A Downton Doubting Thomas? That would have been a good idea this time

Downton Abbey season 3 has ended some time ago and I’m now beginning to wonder whether or not Duck Dynasty will end up taking its place. I almost feel anachronistic blogging about it, as though I’m writing about “that movie” that just came out called Star Wars. Will it rebound and once again charm the nation across the pond or will it go the way of the Titanic? Regardless of whether or not season 4 will be worth watching, one thing the bloody season finale cannot take away are the number of fantastic illustrations Downton which preceded it. One of my personal favorites came from my least favorite person on the show: Thomas.

Always the schemer (reminds me a bit of Genesis’ account of Jacob I guess in that regard), Thomas hatches a plan to that will get him really rich, really quickly. He soon realizes after the War, that if he buys up all kinds of cooking supplies, Downton will, ironically, then be dependent upon this servant. Apparently a black market deal, with a man who only met in some shady place, is exactly what he’s been waiting for. 

After stockpiling his goods, he offers the head cook a chance to give them a test run. The cake or sufflet or truffles or corn-dogs (I can’t remember which one) doesn’t turn out the way its supposed to. We now know from Papa Johns that better ingredients means better tasting pizza, or better tasting anything for that matter. And the reverse is also true. Bad tasting ingredients make for bad tasting cake or corn-dogs.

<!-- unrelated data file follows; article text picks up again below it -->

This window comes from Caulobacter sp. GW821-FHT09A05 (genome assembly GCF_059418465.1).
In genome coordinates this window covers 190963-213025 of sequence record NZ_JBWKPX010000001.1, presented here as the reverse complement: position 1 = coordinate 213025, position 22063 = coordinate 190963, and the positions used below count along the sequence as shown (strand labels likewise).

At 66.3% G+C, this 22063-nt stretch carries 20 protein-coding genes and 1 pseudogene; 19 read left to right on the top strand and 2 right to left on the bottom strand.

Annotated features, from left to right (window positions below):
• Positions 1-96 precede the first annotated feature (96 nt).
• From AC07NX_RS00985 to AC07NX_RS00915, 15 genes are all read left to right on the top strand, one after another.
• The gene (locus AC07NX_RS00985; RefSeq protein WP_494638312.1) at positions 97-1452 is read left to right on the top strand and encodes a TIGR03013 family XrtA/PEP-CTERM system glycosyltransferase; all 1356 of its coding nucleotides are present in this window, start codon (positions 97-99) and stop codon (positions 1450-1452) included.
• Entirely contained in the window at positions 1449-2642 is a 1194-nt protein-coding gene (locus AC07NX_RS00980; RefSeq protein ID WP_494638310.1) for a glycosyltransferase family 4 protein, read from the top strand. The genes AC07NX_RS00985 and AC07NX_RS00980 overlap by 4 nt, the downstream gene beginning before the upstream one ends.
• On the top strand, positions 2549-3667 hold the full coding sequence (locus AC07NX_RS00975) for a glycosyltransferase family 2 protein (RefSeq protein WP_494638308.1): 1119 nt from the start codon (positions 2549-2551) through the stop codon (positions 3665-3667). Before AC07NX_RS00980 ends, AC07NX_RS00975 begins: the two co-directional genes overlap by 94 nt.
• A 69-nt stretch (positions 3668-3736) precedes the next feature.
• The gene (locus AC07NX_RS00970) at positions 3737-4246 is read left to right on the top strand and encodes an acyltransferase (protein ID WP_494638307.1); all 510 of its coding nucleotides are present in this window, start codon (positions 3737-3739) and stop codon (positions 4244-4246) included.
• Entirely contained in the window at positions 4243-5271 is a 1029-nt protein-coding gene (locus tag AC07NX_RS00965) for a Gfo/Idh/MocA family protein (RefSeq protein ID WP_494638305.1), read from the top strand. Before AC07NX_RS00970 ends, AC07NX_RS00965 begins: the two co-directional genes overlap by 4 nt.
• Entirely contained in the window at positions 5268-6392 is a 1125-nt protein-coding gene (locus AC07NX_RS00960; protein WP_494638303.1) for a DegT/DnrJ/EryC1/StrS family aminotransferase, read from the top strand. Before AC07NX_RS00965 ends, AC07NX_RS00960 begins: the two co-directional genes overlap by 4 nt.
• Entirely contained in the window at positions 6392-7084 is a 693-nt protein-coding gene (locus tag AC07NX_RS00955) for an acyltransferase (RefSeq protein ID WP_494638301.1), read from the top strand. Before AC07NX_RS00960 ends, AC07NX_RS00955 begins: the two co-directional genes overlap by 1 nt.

Figuring that the flour or sugar might have been spoiled, Thomas goes to his warehouse only to find his worst nightmare has come true. When opens the sack of flour, or sugar, or sack of whatever, he finds that it is instead a sack of just white plain stuff. It is not what he spent every last dime of his money on. He’s been tricked. This mystery con-man didn’t deliver the goods he promised.

Thomas’ desperate moment of truth was worth the price of admission. Well at least for me.

This is simply a wonderful portrayal of Satan’s deceptive work. Thomas, like his name-sake in the gospels, actually should have doubted this time. But like Adam and Eve, he got duped.

Sin is so often disguised as something profitable, that is worth the payout, worth the risk. And for a season it can deceive. But it never delivers. In the end, all we are left with is worthless ingredients that can’t even make a tasty corn-dog (and that’s saying something.) 

Sin promises the world, but in the end has nothing to offer. It dupes. It cheats us. It leaves us empty and disappointed and yet we come running back to the same place and say, “What else do you have that I can waste my money, time, life, and hurt my relationships with?” Pretty nuts.

But a more vivid picture of sin must lead to a more vivid picture of a Savior. Sin is this irrational, this stupid, this terrible, this wasteful. And yet we are told by another, “Come all who are weary and heavy laden, for my yoke is gentle and my burden is light.” That’s Jesus talking if you hadn’t heard that before.

Unfortunately for Thomas, he wasn’t broken and just went to back to “business” and schemed his way back into servant-hood. Let’s not waste our sin but come back to the one died for people who regularly get taken to the cleaners on bad “business” deals.

A Let-Downton Abbey finale with a Redemptive Jimmy

Well Downton Abbey’s third season came and left us. But I wouldn’t say too soon. The last episode was a bit of a letdown, with some extremely sappy (not expecting this from the Brits) dialog, perhaps some over-acting, and a few too many story-lines. I actually am not looking forward to the 4th season now because of it, but will probably give it a go the way I did The Office after Steve Carell left-though that proved to be a monumental mistake and waste of time. If you do like Downton Abbey, definitely check out North and South, which features a fiery Mr. Bates as a union leader. Good stuff.